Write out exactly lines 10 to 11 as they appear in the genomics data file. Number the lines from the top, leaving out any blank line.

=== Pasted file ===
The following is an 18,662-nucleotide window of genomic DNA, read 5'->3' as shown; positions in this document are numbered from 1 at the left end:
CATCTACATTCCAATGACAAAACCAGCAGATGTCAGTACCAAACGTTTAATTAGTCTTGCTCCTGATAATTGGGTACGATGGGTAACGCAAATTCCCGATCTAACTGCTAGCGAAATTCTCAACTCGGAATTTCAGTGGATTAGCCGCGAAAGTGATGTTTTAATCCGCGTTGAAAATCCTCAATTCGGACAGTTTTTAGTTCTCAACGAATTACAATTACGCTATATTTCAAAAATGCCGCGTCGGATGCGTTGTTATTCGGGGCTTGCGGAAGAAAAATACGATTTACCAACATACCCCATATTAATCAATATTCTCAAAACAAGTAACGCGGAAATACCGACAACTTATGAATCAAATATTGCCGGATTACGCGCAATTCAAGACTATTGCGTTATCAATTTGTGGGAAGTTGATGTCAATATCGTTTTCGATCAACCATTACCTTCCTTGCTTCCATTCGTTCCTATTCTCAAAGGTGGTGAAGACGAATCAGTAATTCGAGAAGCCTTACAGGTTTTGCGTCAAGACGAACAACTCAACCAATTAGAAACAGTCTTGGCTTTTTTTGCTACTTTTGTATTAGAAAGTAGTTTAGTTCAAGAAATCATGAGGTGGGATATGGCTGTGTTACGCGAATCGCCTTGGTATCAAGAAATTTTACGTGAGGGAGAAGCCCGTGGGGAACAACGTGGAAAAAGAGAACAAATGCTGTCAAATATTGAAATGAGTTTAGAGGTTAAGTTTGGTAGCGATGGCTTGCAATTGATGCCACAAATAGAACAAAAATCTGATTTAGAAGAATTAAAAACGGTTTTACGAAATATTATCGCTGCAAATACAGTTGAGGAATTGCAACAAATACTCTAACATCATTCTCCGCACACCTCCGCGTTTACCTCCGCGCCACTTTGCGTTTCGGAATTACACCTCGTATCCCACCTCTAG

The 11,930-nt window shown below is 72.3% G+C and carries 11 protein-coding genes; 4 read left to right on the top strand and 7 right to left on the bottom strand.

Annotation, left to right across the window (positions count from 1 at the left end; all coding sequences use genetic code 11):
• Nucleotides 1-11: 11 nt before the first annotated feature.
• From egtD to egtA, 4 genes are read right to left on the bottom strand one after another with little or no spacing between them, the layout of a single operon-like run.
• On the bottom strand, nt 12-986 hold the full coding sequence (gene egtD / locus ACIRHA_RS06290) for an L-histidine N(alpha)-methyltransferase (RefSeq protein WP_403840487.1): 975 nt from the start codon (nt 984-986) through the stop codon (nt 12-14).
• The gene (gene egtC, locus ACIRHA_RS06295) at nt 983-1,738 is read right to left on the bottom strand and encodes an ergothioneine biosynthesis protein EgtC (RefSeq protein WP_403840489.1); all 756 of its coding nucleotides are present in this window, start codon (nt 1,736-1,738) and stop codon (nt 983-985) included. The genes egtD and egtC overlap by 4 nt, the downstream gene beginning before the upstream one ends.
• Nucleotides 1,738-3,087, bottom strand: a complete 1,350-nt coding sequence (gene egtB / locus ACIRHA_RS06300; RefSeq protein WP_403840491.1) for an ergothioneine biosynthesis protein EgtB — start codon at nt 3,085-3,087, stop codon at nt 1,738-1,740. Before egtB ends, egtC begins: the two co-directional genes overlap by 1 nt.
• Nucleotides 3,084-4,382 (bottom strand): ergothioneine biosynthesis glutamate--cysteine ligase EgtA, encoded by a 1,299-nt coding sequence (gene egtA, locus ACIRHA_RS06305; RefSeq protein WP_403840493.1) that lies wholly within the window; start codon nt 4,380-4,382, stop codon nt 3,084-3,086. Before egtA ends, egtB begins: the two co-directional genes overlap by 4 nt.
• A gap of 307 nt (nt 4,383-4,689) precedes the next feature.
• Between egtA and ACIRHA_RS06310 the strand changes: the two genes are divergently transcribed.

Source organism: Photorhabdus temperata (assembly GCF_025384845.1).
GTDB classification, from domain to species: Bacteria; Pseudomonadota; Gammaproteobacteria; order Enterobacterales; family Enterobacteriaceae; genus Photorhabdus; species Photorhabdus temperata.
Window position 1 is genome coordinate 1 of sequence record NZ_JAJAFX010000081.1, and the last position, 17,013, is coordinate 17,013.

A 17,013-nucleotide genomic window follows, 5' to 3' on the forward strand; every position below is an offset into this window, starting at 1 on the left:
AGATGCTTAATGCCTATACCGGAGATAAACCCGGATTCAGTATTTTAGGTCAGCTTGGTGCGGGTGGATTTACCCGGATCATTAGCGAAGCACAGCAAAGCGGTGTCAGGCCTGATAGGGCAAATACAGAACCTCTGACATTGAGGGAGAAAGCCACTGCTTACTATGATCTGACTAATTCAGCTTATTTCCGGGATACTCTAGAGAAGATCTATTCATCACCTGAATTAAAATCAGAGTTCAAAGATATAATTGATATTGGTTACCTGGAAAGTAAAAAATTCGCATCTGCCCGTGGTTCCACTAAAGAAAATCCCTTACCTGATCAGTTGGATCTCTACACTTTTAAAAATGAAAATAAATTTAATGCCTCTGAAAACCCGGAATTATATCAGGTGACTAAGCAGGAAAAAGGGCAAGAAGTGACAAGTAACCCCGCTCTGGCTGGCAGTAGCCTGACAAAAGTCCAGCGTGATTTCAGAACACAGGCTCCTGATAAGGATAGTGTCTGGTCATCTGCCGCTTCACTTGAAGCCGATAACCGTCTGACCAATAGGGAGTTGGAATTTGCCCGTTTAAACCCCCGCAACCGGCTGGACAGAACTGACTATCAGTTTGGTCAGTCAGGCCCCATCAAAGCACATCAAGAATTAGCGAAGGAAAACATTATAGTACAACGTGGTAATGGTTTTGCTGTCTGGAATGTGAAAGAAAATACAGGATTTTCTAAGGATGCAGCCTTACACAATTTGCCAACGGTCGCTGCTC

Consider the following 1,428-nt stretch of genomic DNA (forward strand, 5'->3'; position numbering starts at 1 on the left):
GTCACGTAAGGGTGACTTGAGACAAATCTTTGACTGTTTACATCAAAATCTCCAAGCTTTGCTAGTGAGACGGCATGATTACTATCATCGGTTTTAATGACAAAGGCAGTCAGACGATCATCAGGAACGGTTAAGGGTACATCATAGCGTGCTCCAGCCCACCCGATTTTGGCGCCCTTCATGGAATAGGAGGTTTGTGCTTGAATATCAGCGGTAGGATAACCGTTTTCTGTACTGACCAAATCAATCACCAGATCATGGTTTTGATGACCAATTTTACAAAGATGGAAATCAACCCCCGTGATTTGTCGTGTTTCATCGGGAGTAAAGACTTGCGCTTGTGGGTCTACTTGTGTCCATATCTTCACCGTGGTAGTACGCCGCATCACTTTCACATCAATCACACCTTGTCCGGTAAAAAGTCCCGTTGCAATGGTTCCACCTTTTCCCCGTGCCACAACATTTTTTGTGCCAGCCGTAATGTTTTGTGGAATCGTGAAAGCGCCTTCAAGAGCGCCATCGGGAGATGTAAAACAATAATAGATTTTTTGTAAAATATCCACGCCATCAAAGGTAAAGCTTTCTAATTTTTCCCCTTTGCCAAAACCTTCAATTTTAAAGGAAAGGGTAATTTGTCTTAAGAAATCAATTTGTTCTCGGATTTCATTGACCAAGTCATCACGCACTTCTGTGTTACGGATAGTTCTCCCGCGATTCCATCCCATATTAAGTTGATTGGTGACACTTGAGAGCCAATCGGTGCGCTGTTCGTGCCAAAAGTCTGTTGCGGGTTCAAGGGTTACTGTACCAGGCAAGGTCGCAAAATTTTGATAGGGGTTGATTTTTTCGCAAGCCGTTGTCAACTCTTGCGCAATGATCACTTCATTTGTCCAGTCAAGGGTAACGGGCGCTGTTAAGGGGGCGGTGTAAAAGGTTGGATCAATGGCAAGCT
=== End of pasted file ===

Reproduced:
• Nucleotides 3,084-4,382 (bottom strand): ergothioneine biosynthesis glutamate--cysteine ligase EgtA, encoded by a 1,299-nt coding sequence (gene egtA, locus ACIRHA_RS06305; RefSeq protein WP_403840493.1) that lies wholly within the window; start codon nt 4,380-4,382, stop codon nt 3,084-3,086. Before egtA ends, egtB begins: the two co-directional genes overlap by 4 nt.
• A gap of 307 nt (nt 4,383-4,689) precedes the next feature.